To address backup storage shortcomings, vendors are trying to convince IT of the viability of All-Flash Backup. All-flash does help organizations improve their recovery point objectives (RPO) and Recovery Time Objectives (RTO) but is the cost of the improvement worth it? As our CEO mentioned in a recent blog, the first responsibility for the backup infrastructure is to act as an insurance policy. The cost of that policy must be substantially less than the cost of the item you are insuring (production storage).
What Does All-Flash Backup Fix?
There is no doubt that some flash is necessary for the modern backup architecture. A backup storage target armed with flash:
- Handles more frequent block-level incremental (BLI) backup jobs that lower recovery point objectives. Customers can potentially send hundreds of backup jobs every hour with flash media.
- Speeds the consolidation of the multiple BLI backup files into a new virtual or synthetic full. If consolidation can complete more quickly, customers can genuinely enable incremental forever, eliminating full backups permanently.
- Improves instant recovery performance, both the actual restoration of the virtual machine or application and its execution in the recovered state.
What Does All-Flash Backup Break?
Despite the potential of all-flash backup, it breaks the most basic insurance policy requirement; it costs almost as much as the thing it is insuring, production storage. All-Flash Backup breaks the economics of backup storage.
Vendors of All-Flash Backup:
- Forget, somewhat conveniently, the other side of the backup storage equation, the long-term retention of data. The overwhelming majority of recoveries are from data backed up less than 48 hours ago, which means IT will never access more than approximately 10% of the backup data they store.
- Eschew the validity of high-density hard disk drives as a means to store data long term, despite their 10X price advantage. They claim that slow recovery from media failure plus their performance compared to flash (despite the above) makes their use impractical.
- Need dozens of pieces of flash media to deliver any level of good performance. They can’t support the concept of a small flash tier to handle inbound backups and service recoveries.
- Can’t automatically move data to a lower-cost tier. Even though there is a far more economical tier available, they can’t support it. Since they can’t support it, they must take a stance that it isn’t viable.
Intelligent Backup Storage
How about bringing some intelligence to backup storage? The use case benefits from a high-performance data ingest tier, but it will also benefit from having a cost-effective retention tier.
An intelligent backup solution:
- Uses a relatively small flash tier. The flash tier should only be large enough to store the most recent backups. A five to twelve-drive flash tier using high-density flash drives is more than enough for most customers. However, it should be a tier, not a cache, which means the backup-storage software must protect data from media failure.
- Extracts maximum performance from a minimal number of drives. The raw performance of a five to twelve-drive flash tier is 300K to 500K IOPS or more; the Intelligent backup storage solution needs to extract that level of performance, so the customer does not have to buy dozens of flash drives.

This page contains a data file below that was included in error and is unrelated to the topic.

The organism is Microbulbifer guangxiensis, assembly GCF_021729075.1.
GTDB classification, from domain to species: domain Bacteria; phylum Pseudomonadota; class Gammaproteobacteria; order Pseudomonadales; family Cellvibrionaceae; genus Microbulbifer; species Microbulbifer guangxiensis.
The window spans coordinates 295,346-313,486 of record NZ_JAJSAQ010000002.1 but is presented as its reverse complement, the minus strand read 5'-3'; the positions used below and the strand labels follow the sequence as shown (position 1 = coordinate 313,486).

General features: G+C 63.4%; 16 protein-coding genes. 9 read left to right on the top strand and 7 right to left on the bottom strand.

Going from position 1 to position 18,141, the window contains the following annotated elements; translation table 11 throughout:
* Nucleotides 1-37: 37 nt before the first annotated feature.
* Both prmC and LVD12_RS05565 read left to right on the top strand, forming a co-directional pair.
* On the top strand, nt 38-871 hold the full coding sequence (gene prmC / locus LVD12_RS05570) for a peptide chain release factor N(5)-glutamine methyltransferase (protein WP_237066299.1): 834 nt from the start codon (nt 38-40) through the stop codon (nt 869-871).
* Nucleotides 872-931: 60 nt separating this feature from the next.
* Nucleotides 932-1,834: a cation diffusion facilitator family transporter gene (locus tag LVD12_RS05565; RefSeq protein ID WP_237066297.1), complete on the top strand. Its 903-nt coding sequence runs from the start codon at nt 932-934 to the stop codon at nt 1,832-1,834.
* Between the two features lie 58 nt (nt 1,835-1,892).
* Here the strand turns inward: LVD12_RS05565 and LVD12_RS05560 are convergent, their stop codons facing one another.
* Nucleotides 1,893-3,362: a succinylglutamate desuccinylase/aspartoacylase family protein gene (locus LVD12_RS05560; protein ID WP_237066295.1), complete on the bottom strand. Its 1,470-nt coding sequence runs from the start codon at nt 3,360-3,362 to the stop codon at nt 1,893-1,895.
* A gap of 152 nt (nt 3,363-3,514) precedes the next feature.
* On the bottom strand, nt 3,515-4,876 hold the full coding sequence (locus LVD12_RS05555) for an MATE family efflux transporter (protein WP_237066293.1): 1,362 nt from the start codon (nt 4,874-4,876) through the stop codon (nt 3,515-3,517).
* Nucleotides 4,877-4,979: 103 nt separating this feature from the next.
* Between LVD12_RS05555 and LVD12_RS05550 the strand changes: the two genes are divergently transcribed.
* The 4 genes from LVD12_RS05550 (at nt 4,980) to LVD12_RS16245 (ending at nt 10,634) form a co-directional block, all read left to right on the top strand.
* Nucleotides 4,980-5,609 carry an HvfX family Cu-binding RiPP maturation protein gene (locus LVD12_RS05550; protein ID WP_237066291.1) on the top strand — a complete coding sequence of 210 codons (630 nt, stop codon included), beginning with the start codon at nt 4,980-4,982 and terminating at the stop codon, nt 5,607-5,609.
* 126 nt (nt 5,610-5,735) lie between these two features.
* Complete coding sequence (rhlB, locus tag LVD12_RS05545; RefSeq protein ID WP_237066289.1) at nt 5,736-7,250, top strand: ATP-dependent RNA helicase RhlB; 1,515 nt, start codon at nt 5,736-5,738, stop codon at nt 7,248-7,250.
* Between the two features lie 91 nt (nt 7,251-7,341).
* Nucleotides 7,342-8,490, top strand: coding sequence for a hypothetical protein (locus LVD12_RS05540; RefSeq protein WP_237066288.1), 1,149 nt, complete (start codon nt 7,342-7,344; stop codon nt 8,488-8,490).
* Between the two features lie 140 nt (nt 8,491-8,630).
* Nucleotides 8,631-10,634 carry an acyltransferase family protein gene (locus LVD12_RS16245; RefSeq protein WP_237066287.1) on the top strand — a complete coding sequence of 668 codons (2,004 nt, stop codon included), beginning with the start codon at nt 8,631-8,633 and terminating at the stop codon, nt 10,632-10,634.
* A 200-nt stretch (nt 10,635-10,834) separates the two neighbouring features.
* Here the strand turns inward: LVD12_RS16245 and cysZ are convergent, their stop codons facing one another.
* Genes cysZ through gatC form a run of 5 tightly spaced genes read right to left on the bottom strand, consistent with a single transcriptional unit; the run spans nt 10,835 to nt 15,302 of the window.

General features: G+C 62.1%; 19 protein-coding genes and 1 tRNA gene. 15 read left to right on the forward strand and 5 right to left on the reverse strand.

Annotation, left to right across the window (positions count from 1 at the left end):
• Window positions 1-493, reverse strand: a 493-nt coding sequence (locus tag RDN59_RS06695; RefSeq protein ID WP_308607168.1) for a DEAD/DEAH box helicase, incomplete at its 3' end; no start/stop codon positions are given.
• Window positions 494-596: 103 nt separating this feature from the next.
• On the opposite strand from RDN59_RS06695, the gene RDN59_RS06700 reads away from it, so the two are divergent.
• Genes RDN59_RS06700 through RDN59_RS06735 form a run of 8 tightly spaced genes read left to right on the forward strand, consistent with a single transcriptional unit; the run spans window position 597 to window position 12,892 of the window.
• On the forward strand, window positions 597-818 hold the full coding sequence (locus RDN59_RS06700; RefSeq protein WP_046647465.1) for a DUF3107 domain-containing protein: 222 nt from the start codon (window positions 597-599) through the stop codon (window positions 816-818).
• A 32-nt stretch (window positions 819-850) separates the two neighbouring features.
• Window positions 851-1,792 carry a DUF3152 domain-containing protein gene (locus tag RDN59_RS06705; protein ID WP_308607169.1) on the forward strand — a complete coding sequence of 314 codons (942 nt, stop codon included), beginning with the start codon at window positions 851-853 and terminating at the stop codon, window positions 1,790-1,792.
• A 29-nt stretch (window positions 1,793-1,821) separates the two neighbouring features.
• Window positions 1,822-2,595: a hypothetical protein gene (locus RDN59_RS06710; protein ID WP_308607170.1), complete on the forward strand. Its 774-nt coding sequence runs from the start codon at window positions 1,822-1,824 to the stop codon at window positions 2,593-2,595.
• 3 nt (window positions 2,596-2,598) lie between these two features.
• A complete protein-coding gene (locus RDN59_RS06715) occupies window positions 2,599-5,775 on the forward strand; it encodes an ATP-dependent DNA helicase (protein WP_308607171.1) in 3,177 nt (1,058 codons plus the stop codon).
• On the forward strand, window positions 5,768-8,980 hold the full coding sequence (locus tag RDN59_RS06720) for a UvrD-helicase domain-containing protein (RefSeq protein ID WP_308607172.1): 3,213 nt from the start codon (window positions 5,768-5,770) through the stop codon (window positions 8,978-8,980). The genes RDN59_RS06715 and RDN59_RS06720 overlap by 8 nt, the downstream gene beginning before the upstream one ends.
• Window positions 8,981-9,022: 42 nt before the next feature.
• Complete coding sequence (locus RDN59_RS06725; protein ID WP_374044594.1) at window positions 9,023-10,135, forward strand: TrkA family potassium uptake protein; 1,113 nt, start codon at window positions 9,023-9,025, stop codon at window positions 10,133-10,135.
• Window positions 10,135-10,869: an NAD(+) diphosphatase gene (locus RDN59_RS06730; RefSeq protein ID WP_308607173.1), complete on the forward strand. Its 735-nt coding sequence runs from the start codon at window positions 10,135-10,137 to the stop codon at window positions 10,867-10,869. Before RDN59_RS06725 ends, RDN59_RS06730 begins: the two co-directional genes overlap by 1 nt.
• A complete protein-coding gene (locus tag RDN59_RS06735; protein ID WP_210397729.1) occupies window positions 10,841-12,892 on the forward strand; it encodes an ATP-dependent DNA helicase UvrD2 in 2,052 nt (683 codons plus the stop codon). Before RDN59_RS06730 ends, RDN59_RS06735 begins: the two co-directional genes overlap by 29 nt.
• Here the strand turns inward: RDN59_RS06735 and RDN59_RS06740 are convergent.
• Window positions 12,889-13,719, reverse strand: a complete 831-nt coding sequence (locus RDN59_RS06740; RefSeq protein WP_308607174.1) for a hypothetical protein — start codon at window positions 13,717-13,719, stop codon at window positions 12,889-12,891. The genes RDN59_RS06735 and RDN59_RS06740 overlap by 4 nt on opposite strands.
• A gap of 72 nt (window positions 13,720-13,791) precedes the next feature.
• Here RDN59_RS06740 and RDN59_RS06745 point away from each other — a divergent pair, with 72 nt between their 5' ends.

- Automatically tiers data to a lower cost tier made of high-density hard disk drives. IT, however, does not have the time to manage data movement between these tiers, so the backup storage target needs to manage the process for them.
- Supports the highest-density hard disk drives possible, including 18TB and 20TB hard drives. Supporting these drives is more than simply inserting them into a drive bay.
- Recovers from a drive failure (RAID rebuild) in a few hours, not a few days. During the rebuild backup and recovery, performance is not impacted.
- Utilizes 90% of the capacity without performance impact. The utilization gives back hundreds of TBs of capacity for each PB.
- Can mix drives of different sizes within the same volume, providing a seamless migration-free future.
To meet these requirements, though, means rethinking the foundational storage elements. Most backup storage solutions add a few features to a 20+ year old legacy code base that can’t extract maximum utilization from today’s advanced media. All-Flash backup vendors use flash media as the easy way around the challenges and pass their inefficiency on to you in the form of a higher-cost backup infrastructure.
StorONE spent its first eight years doing the hard work that no other vendor addressed. We rewrote the foundational storage elements, creating a new, more efficient IO engine that extracts the full potential of today’s storage hardware (flash and hard disk drives). With it, we address a variety of use cases.
StorONE Thinks Results. Our S1:Backup solution is a shining example of how the efficiency of the StorONE engine delivers results to you, like improving RPO and RTO, lowering backup infrastructure cost, and elevating backup to be something more. S1:Backup is also a standby storage system ready to act as production storage in the case of a complete failure or ransomware corruption of your primary storage system.
Join us next week December 16th for a virtual whiteboard session, “All-Flash Backup vs. Intelligent Backup Storage,” as we drop the PowerPoint slides and chalk-talk through an in-depth comparison of the technologies.